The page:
It’s taken long enough for Mercedes-Benz to become truly serious about taking on the BMW 3 Series Coupe. There have been CLKs and E-Class Coupes, but they inevitably suffer from focusing on two targets: the entry-level models aren’t priced appropriately, and top-end versions are more grand tourer than sports coupe. Never mind that the all-out M3 has been offered as a two-door right from its first generation, while hot C’s are always more staid sedans.
|1. C250 models get a new turbocharged 1.8L 4-cylinder engine making 201 hp and 229 lb-ft of torque, enabling a 0-60 time of 7.1 seconds.
2. Pricing for the C-Class Coupe starts at $37,220 for the C250 model and jumps to $42,370 for the C350.
3. Those looking for added performance can go with the 451 hp C63 AMG Coupe or the outrageous 510-hp C63 AMG Coupe Black Series.
No more – ‘Benz is tired of the indirect comparisons, and to coincide with some freshened styling and new engines, the company launched a proper two-door C-Class Coupe. In the metal, there’s no mistaking the Coupe for what it is. It shares the same revised bold grille with embedded three-pointed star, a large lower air intake flanked by LED running lights. Even the new LED taillights, although different to the two-door, share a similar design with the sedan. Only in profile is the game truly given away, with a coupe’s sleeker greenhouse, longer doors, and canted-up character line around the side windows. Even the wheel designs are shared with the four-door.
Compared to its rivals, the C isn’t the most dramatic to the eye, but it’s pretty enough to attract new customers.
C-CLASS GETS THE INTERIOR IT DESERVES
The interior is more radically changed – critics charged that the harder plastics and modern design weren’t up to the company’s growing standards. Now the C takes much of its inspiration from the hit E-Class and sexy CLS. It’s more driver-focused with the COMAND and navigation screens canted to the left, and there’s a better meshing of wood, leathers, plastics and metals than before. The sporty three-spoke steering wheel is thicker than the previous sedan’s and features paddles behind the spokes to control up- and down-shifts. The seats are better shaped to keep you in place and also seem designed to support over the long-haul too, which isn’t always the case in performance-thinking cars.
The panoramic room, with dual panes of glass, is standard, and thankfully the coupe’s lower lines don’t impinge much on headroom. In front, anyway. Obviously, the back seat is another story. Also, it only has two sculpted seats, meaning smaller adults or children only.
A 4-CYLINDER MERCEDES?
The entry-level C 250 Coupe uses an all-new 1.8-liter turbocharged and direct-injection four-cylinder engine that sends just over 201 horsepower to the rear wheels through a seven-speed automatic transmission. Mercedes estimates a 0-60 mph run in just over seven seconds. That’s not a huge amount of out-and-out power, although the 229 lb-ft of torque does come on nice and low to promote passing. (The old 2.5-liter V6 had similar power, but less torque.)
The side-benefit of the down-sized turbo? Great fuel efficiency: Mercedes-Benz claims 21 mpg city and 31 mpg highway.
We’re familiar with the standard Agility Control suspension, which is a passive system that allows the shock absorbers to perform at their best in most situations. But, unlike the sedan, every Coupe sits lower on its stiffer coil springs, and those shocks are tuned more for enjoyment. The standard 17-inch wheels are wider in the back, using 245/40/17 tires compared to 225/45/17 in front; that’s something you might expect on the more powerful V6 models, but thankfully doesn’t affect the more modest C250’s great balance. Obviously, two styles of 18-inch AMG wheels are optional, but aren’t necessarily any better to drive.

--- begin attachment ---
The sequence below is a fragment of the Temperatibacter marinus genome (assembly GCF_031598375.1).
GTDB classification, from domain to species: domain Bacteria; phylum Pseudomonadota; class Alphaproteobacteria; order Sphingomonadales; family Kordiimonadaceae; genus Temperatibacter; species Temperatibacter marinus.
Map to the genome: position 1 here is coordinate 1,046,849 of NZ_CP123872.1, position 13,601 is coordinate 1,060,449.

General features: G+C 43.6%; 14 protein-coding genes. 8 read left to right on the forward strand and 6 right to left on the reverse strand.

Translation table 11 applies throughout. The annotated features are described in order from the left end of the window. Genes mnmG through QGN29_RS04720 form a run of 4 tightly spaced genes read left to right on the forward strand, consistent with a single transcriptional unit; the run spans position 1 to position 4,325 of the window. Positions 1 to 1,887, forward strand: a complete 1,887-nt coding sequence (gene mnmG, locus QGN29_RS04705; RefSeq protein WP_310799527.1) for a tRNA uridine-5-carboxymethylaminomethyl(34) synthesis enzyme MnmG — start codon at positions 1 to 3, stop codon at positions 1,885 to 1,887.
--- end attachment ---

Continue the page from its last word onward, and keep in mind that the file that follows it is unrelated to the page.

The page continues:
Amazingly, the Coupe is 110 lb heavier than the sedan, but you wouldn’t know it. The power ratio is pretty good – not insane, but not slow as Mercedes-Benz’ other small coupe: the Smart Fortwo. It’s a perfect car to learn the driving techniques required for rear-wheel-drive fun. While learning, the C250 has all the usual Mercedes-Benz safety technology, including all the expected driving aids – ABS, brake assist, traction and stability control – and 11 airbags should you spin into the weeds.
Pricing starts at a reasonable $37,220 – about $2,000 more than an equivalent sedan; there is a less expensive C250 Sport Sedan, but all Coupes come in Luxury trim with more standard content including dual-zone climate control, 14-way power seats, rain-sensing wipers and a smart-key. Our tester also had the $1,995 Premium 1 package, which includes heated seats, an upgraded harmon/kardon seven-speaker sound system, satellite radio and an iPod interface.
Other ways to spend plenty of money include active bi-xenon headlights, full leather seating and a package that includes blind-spot warning and lane-keep assist. The big-dollar multimedia package includes a seven-inch LCD screen, a 10GB hard drive, navigation system and rear-view camera. Standalone options include parking assist and keyless ignition.
Get stupid with the options, and you’ll hit $50,000. But keep things reasonable, and you can stick to the low- to mid-forties without much trouble.
Benz’ big target, the BMW 328i coupe, begins at $38,500, and uses a 230-horsepower 3.0-liter inline-six, which even with the optional six-speed automatic transmission, is quicker to 60 mph by three-tenths. And it is the outright sportier choice. But the 3 Series is aging rapidly – the new sedan has just arrived and BMW will likely introduce a two-door version in the next year.
Ultimately, the C250 Coupe will appeal to those wanting the solidity, brand strength and good manners that Mercedes-Benz offers in the popular sedan. Definitely worth a drive.